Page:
Combining scene understanding and object recognition
While many object-recognition systems identify single objects, scene-understanding systems can label regions within images. Although recent object-recognition research has concentrated on recognizing complex objects through deformable models, few systems are available that can combine machine learning and computer vision.
To address this problem, researchers Craig Dillon and Terry Caelli of the department of computer science, Curtin University of Technology (Perth, Australia) have developed a general-purpose scene-understanding and object-recognition system named Cite. Using supervised incremental learning to construct a hierarchical knowledge base, the software hierarchically interprets each scene and segments each image in the scene.
"Cite combines hierarchical knowledge representation with incremental learning of object descriptions and relationships to provide an integrated scene-understanding and object-recognition system," says Dillon. In operation, the system stores information in a knowledge base, a scene interpreter, and a visual interpreter. The knowledge base contains a hierarchy of parts, views, and types that is incrementally learned using several different scenes. It is constructed from a series of training scenes. Incorrect classifications are corrected by supervised learning after each scene is processed.
"Most previous object-recognition systems used a single segmentation algorithm with a fixed set of parameters to segment images. Cite operates on knowledge-driven resegmentation. Therefore, when an object is only partially identified, the software can resegment the appropriate image region using segmentation knowledge stored at each knowledge-base node," he says.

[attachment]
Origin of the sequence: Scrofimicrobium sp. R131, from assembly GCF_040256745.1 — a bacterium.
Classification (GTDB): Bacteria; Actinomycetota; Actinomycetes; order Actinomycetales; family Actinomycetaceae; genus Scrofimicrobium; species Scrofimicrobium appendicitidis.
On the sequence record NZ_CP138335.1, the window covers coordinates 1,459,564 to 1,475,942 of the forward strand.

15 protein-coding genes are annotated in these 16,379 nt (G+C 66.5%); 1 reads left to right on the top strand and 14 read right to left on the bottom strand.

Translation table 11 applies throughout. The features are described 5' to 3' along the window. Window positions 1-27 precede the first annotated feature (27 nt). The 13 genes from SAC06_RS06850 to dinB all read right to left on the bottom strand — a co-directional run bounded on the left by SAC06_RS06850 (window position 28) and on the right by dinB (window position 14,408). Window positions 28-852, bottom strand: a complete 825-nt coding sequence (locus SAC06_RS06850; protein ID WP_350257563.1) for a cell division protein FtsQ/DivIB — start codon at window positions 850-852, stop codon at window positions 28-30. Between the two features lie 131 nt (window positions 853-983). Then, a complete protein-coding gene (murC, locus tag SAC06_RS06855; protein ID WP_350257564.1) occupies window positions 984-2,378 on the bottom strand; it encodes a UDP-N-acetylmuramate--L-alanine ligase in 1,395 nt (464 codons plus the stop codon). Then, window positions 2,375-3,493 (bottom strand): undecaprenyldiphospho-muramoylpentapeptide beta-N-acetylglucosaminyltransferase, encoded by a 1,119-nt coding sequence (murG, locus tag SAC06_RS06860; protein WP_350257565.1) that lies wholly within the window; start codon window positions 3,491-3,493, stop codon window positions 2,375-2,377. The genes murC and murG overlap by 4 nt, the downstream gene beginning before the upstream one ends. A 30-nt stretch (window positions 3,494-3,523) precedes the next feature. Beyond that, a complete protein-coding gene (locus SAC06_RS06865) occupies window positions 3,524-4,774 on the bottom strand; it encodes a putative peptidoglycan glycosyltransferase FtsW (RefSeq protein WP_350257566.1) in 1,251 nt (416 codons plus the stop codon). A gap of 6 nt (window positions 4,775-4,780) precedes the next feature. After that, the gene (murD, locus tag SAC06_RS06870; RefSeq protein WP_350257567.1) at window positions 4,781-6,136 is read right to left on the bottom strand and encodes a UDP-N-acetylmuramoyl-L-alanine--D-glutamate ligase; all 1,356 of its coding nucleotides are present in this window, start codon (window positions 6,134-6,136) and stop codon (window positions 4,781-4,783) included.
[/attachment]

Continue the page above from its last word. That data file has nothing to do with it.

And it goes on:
Scene interpretation is represented as a similarly constructed graph with the nodes representing objects and views of objects found in the scene. Hypothesis links connect the nodes in the scene interpreter to nodes in the knowledge base. Each image of the scene, taken from a different camera viewpoint, is represented as a hierarchical segmentation called visual interpretation. The nodes within each image`s segmentation are connected by links to the nodes in the scene interpretation that represents the current state of the scene contents.
The X11/Unix-based software currently runs only on workstations from Silicon Graphics (Mountain View, CA) and is downloadable from the World Wide Web at www.cs.curtin.edu.au/~cdillon, But, according to Dillon, plans are underway to port the software to other computer systems.
For more information,contact Craig Dillon and Terry Caelli via e-mail:
firstname.lastname@example.org and email@example.com, respectively.